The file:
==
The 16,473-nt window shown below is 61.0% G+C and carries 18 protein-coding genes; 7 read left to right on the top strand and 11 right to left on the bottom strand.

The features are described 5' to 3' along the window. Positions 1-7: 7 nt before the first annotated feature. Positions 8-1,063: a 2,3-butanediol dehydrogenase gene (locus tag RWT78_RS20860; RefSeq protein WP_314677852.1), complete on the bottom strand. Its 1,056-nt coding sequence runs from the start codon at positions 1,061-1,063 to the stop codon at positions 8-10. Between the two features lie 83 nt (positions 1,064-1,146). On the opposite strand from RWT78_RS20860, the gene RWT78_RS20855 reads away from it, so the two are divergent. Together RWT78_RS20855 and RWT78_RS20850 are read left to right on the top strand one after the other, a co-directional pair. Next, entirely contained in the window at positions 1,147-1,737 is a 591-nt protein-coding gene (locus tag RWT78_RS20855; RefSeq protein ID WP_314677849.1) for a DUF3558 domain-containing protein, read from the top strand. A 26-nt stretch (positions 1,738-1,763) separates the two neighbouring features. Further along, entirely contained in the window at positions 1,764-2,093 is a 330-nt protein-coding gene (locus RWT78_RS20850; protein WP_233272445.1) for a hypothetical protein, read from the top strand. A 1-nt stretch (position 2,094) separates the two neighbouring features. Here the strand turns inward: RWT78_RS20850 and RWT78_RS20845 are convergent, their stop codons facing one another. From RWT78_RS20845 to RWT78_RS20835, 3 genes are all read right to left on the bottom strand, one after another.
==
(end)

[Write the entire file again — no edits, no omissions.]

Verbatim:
The 16,473-nt window shown below is 61.0% G+C and carries 18 protein-coding genes; 7 read left to right on the top strand and 11 right to left on the bottom strand.

The features are described 5' to 3' along the window. Positions 1-7: 7 nt before the first annotated feature. Positions 8-1,063: a 2,3-butanediol dehydrogenase gene (locus tag RWT78_RS20860; RefSeq protein WP_314677852.1), complete on the bottom strand. Its 1,056-nt coding sequence runs from the start codon at positions 1,061-1,063 to the stop codon at positions 8-10. Between the two features lie 83 nt (positions 1,064-1,146). On the opposite strand from RWT78_RS20860, the gene RWT78_RS20855 reads away from it, so the two are divergent. Together RWT78_RS20855 and RWT78_RS20850 are read left to right on the top strand one after the other, a co-directional pair. Next, entirely contained in the window at positions 1,147-1,737 is a 591-nt protein-coding gene (locus tag RWT78_RS20855; RefSeq protein ID WP_314677849.1) for a DUF3558 domain-containing protein, read from the top strand. A 26-nt stretch (positions 1,738-1,763) separates the two neighbouring features. Further along, entirely contained in the window at positions 1,764-2,093 is a 330-nt protein-coding gene (locus RWT78_RS20850; protein WP_233272445.1) for a hypothetical protein, read from the top strand. A 1-nt stretch (position 2,094) separates the two neighbouring features. Here the strand turns inward: RWT78_RS20850 and RWT78_RS20845 are convergent, their stop codons facing one another. From RWT78_RS20845 to RWT78_RS20835, 3 genes are all read right to left on the bottom strand, one after another.